/Film’s Top 15 Movies of 2019

4. The Irishman

Jacob Hall: The Irishman uses your knowledge of Martin Scorsese’s own movies against you. Just when you think it’s another riff on Goodfellas, just when you think it’s Casino 2.0, just when you get cozy with something that feels familiar, the greatest filmmaker of the past 50 years starts asking the harsh questions and offering harsher answers. Much has already been said about the impressive visual effects that de-age and age Robert De Niro, Joe Pesci, and Al Pacino (all giving tremendous performances), but that’s no gimmick. Instead, this film forces us to watch as these men, powerful and seductive and assured, age before our very eyes, with years sometimes passing in a single cut. The rapid-fire pace of those first two hours is all a misdirection – the final agonizing 90 minutes intentionally slow down as we linger with these men in their old age, their youth gone in a flash as they face a future with no legacy. The Irishman isn’t just about gangsters. It’s Scorsese intentionally echoing his oldest tricks before asking himself, and us, “Who is going to remember me? Will my work matter?” This film answers that definitively: of course.

Ethan Anderton: Death comes for all of us, and that seems to be something that’s on the mind of director Martin Scorsese with his epic crime drama The Irishman. Throughout the movie, text appears in front of various crime bosses and thugs detailing the manner of the year in which they died and the gruesome manner in which they met their end. No matter the power they had, the money they grabbed, the status they earned, they all ended up in the same place: six feet in the ground. And that’s exactly where we’re all headed. So what is our legacy? What are we leaving behind? What will truly matter when we all reach the end? This is exactly what Frank Sheeran (Robert De Niro) is left wondering as the last man standing from these decades of crime and betrayal. The final shot brings together everything that came before it as Frank asks a visiting priest at his nursing home to leave the door to his room open a little bit. Is it in memory of the man he betrayed? Is it a hope that his family will one day walk through it and understand the sacrifices he made for them, even if they were misguided? Or is it his way of keeping the door open to the past where he felt like his life had purpose? Maybe it’s all of that.

Chris Evangelista: The gangster version of Barry Lyndon. Martin Scorsese‘s The Irishman is a tour de force – the mob movie to end all mob movies. Spanning decades (with a hefty runtime), The Irishman is a bookend to Scorsese’s other two mob collaborations with Robert De Niro, GoodFellas and Casino. If GoodFellas is a story of youth, and Casino is a tale of adulthood, The Irishman is the twilight years – where the ticking clock is growing louder, and the world that you thought you knew is nothing more than a hazy memory. Frank “The Irishman” Sheeran (De Niro) takes us on a journey through his long, blood-drenched life as he rises from a meat truck driver to mafia hitman. Frank is guided by two different men. One is mob boss Russell Buffalino (Joe Pesci), the other is Teamsters boss Jimmy Hoffa (Al Pacino, having a blast here). Hoffa is all bluster while Russell is quieter; more subdued. This gives Pesci, who had been in retirement until now, a chance to do something much different than he’s done before. His character here isn’t one of the volatile, motormouthed wiseguys he’s played in the past. He’s calm and even grandfatherly – but that doesn’t mean he’s any less deadly. The first two hours of Scorsese’s epic are a showcase for a life of crime, but they’re just setting-up the bleak, heartbreaking final hour as Frank grows old and feeble and learns that everything he did – all the hits, all the history-making crimes – were all for nothing. Sooner or later, everyone’s number is up. And when your time comes, what will you be remembered for? Will you even be remembered at all? Don’t close the door all the way.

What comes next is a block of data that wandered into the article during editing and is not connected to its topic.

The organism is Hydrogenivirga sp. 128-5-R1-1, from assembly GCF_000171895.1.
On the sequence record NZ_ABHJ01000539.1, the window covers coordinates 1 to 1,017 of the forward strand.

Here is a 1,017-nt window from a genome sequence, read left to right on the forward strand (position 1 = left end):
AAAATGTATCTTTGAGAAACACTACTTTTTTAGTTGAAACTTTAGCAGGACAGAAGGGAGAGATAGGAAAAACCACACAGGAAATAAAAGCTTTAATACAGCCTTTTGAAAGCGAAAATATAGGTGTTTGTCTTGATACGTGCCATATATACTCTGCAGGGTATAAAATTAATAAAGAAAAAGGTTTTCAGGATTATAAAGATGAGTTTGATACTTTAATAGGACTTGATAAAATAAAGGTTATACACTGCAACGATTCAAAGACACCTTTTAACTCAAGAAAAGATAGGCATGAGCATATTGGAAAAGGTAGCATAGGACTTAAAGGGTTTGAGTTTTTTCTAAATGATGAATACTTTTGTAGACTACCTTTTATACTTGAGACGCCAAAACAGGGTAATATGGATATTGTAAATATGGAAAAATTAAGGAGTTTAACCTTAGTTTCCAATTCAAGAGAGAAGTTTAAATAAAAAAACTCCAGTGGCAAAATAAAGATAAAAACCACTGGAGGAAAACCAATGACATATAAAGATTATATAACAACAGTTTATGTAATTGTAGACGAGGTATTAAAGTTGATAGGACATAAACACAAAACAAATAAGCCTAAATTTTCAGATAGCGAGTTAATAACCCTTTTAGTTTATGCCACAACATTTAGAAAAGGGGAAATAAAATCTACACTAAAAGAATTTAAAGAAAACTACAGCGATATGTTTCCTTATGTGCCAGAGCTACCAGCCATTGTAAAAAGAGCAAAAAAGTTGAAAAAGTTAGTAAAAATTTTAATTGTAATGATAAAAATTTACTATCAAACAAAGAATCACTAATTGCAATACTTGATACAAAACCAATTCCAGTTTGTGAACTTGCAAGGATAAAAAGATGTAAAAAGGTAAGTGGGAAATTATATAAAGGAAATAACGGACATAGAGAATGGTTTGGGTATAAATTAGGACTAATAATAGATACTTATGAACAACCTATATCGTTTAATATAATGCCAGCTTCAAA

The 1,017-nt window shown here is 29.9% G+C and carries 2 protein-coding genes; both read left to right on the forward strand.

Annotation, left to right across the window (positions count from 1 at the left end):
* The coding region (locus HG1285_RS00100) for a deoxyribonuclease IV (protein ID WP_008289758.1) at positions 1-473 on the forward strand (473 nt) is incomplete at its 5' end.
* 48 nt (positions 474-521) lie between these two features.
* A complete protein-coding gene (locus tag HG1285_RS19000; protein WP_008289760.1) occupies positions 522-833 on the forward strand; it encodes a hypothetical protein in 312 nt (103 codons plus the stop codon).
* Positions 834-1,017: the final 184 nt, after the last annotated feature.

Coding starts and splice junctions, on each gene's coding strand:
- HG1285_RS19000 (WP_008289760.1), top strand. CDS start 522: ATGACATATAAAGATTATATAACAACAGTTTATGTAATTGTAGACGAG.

little women types

3. Little Women

Jacob Hall: As an emotional experience, it’s hard to beat Little Women, a film that had tears of joy and sorrow streaming down my face for its entire back half. Louisa May Alcott’s classic novel still draws an audience for a reason: it works, damn it. But beyond those classic pillars, writer/director Greta Gerwig quietly infuses her adaptation with a modern sensibility, drawing from Alcott’s own life and experiences to further enrich the text and offer a bridge to modern audiences. By restructuring the story to jump between the past and the present, Gerwig allows the tragedies and the joys to coexist and intermingle, a cocktail of memories and experiences that feel as gloriously, powerfully messy as a human life. It’s just plain wonderful.